Archive for the 'fullerene' Category

Diels-Alder reaction of buckybowls

Fullerenes can undergo the Diels-Alder reaction with some specificity: the diene preferentially adds across the bond shared by two fused 6-member rings over the bond shared by the fused 6- and 5-member rings. Garcia-Rodeja and colleagues have examined the analogous Diels-Alder reaction of cyclopentadiene with five curved aromatic compounds, 1-5.1

The computations were performed at BP86-D3/def2-TZVPP//RI-BP86-D3/def2-SVP. Representative transition states for the addition of cyclopentadiene with 3 over the 6,6-bond and 5,6-bond are shown in Figure 1.

5,6-bond

6,6-bond

Figure 1. RI-BP86-D3/def2-SVP optimized transition states for the reaction of cyclopentadiene with 3.

For the reactions of cyclopentadiene with 2-5 the reactions with the 6,6-bond is both kinetically and thermodynamically favored, while with 1 the 6,6-bond is kinetically preffered and the 5,6-adduct is the thermodynamic product. As the molecules increase in size (from 1 to 5), the activation barrier decreases, and the barrier for the reaction with 5 is only 1.4 kcal mol-1larger than the barrier with C60. The reaction energy also becomes more exothermic with increasing size. There is a very good linear relationship between activation barrier and reaction energy.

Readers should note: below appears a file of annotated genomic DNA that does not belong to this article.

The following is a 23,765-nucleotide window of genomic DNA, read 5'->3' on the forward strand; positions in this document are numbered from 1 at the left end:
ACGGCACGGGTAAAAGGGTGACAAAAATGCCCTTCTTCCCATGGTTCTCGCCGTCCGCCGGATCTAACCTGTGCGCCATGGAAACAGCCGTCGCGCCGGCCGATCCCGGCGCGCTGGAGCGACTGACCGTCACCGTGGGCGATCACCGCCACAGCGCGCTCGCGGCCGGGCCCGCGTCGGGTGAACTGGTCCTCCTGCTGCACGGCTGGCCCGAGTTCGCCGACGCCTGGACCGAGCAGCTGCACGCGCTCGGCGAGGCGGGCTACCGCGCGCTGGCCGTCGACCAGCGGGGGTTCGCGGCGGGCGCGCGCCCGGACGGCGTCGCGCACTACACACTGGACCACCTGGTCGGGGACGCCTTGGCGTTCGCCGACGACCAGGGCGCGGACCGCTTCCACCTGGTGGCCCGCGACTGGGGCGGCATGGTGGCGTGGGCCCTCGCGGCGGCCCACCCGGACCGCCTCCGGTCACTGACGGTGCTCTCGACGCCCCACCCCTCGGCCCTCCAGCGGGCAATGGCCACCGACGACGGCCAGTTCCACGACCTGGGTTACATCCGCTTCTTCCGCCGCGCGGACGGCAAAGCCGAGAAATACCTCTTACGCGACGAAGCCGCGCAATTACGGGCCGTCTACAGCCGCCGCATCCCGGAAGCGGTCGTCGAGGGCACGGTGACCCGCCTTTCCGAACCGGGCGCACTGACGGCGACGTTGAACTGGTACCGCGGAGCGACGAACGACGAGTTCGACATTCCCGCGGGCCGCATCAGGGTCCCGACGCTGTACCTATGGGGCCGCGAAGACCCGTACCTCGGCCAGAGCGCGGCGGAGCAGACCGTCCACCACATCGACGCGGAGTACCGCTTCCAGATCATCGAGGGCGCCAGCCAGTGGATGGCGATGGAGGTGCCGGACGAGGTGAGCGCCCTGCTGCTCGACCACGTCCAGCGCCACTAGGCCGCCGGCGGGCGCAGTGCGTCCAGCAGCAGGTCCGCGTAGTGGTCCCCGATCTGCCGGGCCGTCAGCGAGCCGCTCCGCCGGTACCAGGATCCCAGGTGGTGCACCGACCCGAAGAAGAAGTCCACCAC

Use of the distortion/interaction model indicates that the preference for the 6,6-regioselectivity come from better interaction energy than for the 5,6-reaction, and this seems to come about by better orbital overlap between the cyclopentadiene HOMO and the 6,6-LUMO of the buckybowl.

References

(1) García-Rodeja, Y.; Solà, M.; Bickelhaupt , F. M.; Fernández, I. "Reactivity and Selectivity of Bowl-Shaped Polycyclic Aromatic Hydrocarbons: Relationship to C60," Chem. Eur. J. 2016, 22, 1368-1378, DOI: <10.1002/chem.201502248.

InChIs

1: InChI=1S/C20H10/c1-2-12-5-6-14-9-10-15-8-7-13-4-3-11(1)16-17(12)19(14)20(15)18(13)16/h1-10H
InChIKey=VXRUJZQPKRBJKH-UHFFFAOYSA-N

2: InChIKey=ASIFYFRJNYNQLA-UHFFFAOYSA-N

3: InChI=1S/C26H12/c1-5-13-14-6-2-11-19-20-12-4-8-16-15-7-3-10-18-17(9-1)21(13)25(22(14)19)26(23(15)18)24(16)20/h1-12H
InChIKey=OUWFOTSXASFGQD-UHFFFAOYSA-N

4: InChI=1S/C30H12/c1-2-14-6-10-18-20-12-8-16-4-3-15-7-11-19-17-9-5-13(1)21-22(14)26(18)29(25(17)21)30-27(19)23(15)24(16)28(20)30/h1-12H
InChIKey=JEUCRZPADDQRKU-UHFFFAOYSA-N

5: InChI=1S/C36H12/c1-7-16-17-9-3-14-5-11-20-21-12-6-15-4-10-19-18-8-2-13(1)22-25(16)31-32(26(18)22)34-28(19)24(15)30(21)36(34)35-29(20)23(14)27(17)33(31)35/h1-12H